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Wireless Communications and Mobile Computing
Volume 2017, Article ID 1860134, 9 pages
Research Article

Suppression of Mutual Interference in Noncontiguous Orthogonal Frequency Division Multiplexing Based Cognitive Radio Systems

1Department of Electrical Engineering, Faculty of Engineering and Technology, International Islamic University, Islamabad, Pakistan
2Department of Electrical Engineering, Air University, Islamabad, Pakistan
3Department of Electrical Engineering, COMSATS Institute of Information Technology, Attock Campus, Attock, Pakistan

Correspondence should be addressed to Atif Elahi; kp.ude.uii@04eedhp.fita

Received 26 June 2016; Revised 9 November 2016; Accepted 16 November 2016; Published 16 January 2017

Academic Editor: Rafael Pérez-Jiménez

Copyright © 2017 Atif Elahi et al. This is an open access article distributed under the Creative Commons Attribution License, which permits unrestricted use, distribution, and reproduction in any medium, provided the original work is properly cited.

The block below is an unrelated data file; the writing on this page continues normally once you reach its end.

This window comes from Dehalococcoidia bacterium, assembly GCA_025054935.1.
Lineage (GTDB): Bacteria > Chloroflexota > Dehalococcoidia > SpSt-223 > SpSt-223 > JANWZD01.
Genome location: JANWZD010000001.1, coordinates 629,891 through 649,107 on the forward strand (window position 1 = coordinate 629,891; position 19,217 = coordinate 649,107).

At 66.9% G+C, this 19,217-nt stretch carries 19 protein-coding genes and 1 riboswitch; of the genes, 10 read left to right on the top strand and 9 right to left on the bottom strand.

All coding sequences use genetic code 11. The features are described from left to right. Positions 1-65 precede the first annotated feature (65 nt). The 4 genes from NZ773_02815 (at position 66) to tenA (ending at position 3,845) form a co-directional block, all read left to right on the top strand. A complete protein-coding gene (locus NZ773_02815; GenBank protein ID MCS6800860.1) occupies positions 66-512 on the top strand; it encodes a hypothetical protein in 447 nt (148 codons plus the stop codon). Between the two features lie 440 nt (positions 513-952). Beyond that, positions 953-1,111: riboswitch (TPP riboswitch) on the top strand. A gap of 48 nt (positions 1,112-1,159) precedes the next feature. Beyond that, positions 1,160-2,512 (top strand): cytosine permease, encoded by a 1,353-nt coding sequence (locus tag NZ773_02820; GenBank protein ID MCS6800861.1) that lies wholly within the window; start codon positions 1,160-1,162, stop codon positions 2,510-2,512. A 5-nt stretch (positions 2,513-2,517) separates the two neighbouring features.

Orthogonal frequency division multiplexing (OFDM) is a favourable technology for dynamic spectrum access (DSA) due to the flexibility in spectrum shaping. In spite of that, high sidelobes of OFDM subcarriers bring in considerable interference to the nearby users, particularly in OFDM based cognitive radio (CR) networks, where the secondary users (SUs) are capable of accessing the spectrum opportunistically. In this paper, two new techniques for the suppression of high sidelobes are proposed. The proposed techniques composed of an optimization scheme are followed by generalized sidelobe canceller. The proposed techniques can be considered as a two-level suppression technique in the sense that in the first level the sidelobe is reduced by using cancellation carriers (CCs), whose amplitudes are determined using genetic algorithm (GA) and differential evolution (DE), while in the second level further reduction of sidelobe is achieved using generalized sidelobe canceller (GSC). Simulation results show the power spectral density (PSD) performance of the proposed techniques in comparison with already existing techniques, demonstrating that the proposed techniques minimize the out-of-band radiation (OOBR) significantly, thus qualifying for more effective spectrum sharing.